1. If you’ve been putting off energy-efficient improvements to your home such as replacing your roof, windows, exterior doors, upgrading your furnace or hot water heater or adding skylights or insulation materials, time is running out to claim the tax credit associated with qualified improvements. There are lot of limitations to this credit, but it expires at the end of this year, so get cracking if you want the credit.* (and remember a tax credit is a dollar-for-dollar reduction of your tax bill, so you can knock the full dollar amount off what you pay)

2. Are you planning to make a big purchase like a car or other high-ticket item in the next couple months? If you itemize, you might consider making that purchase this year – it’s the last year you can elect to deduct total sales tax paid instead of state and local income taxes. This isn’t an excuse to go shopping, but if you’ve budgeted for it and it’s almost time, it might be worth it to get shopping before December 31.

3. Go ahead and prepay 2012 college tuition (for the first 3 months at least) while the higher education above-the-line deduction is still in effect. This provision expires at the end of this year, which allows you to deduct up to $4,000 in qualifying education expenses. Income limits apply, so if you make more than $80,000 (or $160,000 if you’re married) you don’t qualify. If you make between $65,001 and $80,000 ($130,000 or less if married) then you can only deduct $2,000. Not sure? Ask me!

4. If you pay estimated state or local income taxes and you itemize, mail those payments before December 31, (even though they’re not due till January 15) so you can deduct them against this year’s income.

5. Since tax rates aren’t changing for next year (they remain 10%, 15%, 25%, 28%, 33%, or 35%), try to defer income until next year so you can wait a whole extra year to pay the taxes.

Just remember: it’s perfectly legal to avoid taxes, but it’s quite illegal to evade. To ensure that you’re maximizing tax savings without violating the law, contact me for a consultation.

* If you’ve claimed the credit in the past (in one or more years since 2005) then you may be limited. There is a lifetime cap of $500 ($200 for windows). If you haven’t yet met the cap, you can claim the difference.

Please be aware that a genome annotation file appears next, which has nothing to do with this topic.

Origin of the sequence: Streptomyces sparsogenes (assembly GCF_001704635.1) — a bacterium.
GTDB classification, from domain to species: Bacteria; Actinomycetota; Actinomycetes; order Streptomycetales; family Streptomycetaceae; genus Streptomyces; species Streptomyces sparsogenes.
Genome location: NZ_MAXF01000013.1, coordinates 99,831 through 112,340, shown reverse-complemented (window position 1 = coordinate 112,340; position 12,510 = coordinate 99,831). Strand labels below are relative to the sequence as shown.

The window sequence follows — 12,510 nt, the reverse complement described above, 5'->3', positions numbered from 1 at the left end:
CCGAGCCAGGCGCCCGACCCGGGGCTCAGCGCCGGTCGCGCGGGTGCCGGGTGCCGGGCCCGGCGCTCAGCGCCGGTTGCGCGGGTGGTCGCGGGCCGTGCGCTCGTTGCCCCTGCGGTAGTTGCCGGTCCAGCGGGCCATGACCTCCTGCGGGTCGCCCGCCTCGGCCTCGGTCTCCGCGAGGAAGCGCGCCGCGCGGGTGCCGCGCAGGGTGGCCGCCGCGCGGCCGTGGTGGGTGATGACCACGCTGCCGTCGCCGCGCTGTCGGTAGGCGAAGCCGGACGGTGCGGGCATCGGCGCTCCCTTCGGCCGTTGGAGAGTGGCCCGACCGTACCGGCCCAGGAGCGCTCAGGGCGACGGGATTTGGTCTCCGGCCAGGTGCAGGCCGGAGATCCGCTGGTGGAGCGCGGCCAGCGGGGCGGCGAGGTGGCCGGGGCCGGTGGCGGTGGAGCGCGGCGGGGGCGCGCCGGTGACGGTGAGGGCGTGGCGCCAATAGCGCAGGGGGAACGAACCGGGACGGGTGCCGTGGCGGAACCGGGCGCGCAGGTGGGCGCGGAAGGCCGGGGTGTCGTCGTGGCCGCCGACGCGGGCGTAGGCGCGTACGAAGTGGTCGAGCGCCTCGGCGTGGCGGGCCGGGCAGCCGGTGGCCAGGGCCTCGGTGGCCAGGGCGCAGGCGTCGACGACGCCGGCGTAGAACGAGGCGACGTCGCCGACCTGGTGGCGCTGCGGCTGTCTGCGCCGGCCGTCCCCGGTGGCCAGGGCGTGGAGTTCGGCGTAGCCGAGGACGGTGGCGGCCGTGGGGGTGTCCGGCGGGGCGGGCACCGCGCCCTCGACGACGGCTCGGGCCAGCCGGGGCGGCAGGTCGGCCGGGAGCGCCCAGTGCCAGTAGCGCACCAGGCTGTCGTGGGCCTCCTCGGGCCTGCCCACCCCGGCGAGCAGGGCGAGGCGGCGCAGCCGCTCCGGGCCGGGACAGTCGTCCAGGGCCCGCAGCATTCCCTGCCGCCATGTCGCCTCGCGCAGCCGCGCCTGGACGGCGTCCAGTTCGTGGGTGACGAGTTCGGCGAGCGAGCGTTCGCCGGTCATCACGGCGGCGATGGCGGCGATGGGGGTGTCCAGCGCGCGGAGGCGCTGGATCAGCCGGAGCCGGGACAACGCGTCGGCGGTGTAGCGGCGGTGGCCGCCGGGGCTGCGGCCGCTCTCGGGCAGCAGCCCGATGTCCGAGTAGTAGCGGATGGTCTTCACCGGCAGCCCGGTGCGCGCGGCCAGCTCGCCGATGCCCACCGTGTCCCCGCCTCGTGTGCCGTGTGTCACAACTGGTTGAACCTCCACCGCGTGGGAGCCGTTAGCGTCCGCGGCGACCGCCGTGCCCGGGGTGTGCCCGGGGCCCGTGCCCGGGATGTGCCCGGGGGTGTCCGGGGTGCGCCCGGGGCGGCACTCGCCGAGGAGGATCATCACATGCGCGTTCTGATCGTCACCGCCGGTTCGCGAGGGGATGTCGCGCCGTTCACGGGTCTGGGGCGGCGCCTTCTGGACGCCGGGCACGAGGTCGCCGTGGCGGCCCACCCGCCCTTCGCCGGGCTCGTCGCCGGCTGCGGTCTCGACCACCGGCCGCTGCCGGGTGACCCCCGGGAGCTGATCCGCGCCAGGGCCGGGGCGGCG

Kelley C. Long, CPA is a personal financial coach and tax preparer who believes that the true meaning of financial security means having choices in life. Visit her website at www.kclmoneycoach.com for more information.

Cohabitation: Your Ticket to Financial Freedom?

August 20, 2011

I recently had the privilege to write an article for LearnVest, a great website for women and finances, regarding the potential financial benefits of moving in with your significant other. Since the article that ran was a much-edited version of what I submitted, essentially losing the spirit with which I wrote it, I felt it necessary to post my original submission here. Hopefully this clarifies that my opinion is IF you decide to move in with your boyfriend/girlfriend, it can also significantly boost your bottom line. Read on for my original submission:

 

When my aunt moved in with her boyfriend in 1988 it caused quite a stir in our family. The perception was that she was “giving up the milk for free,” and he was the one gaining while she must be losing. It wasn’t until he’d put a ring on it that my grandmother was able to chill.

 

Nowadays, things are different. My grandmother still isn’t excited about the fact that I live with my boyfriend, but she understands that times have changed. It seems like young women who don’t cohabitate before marriage are the unusual ones now.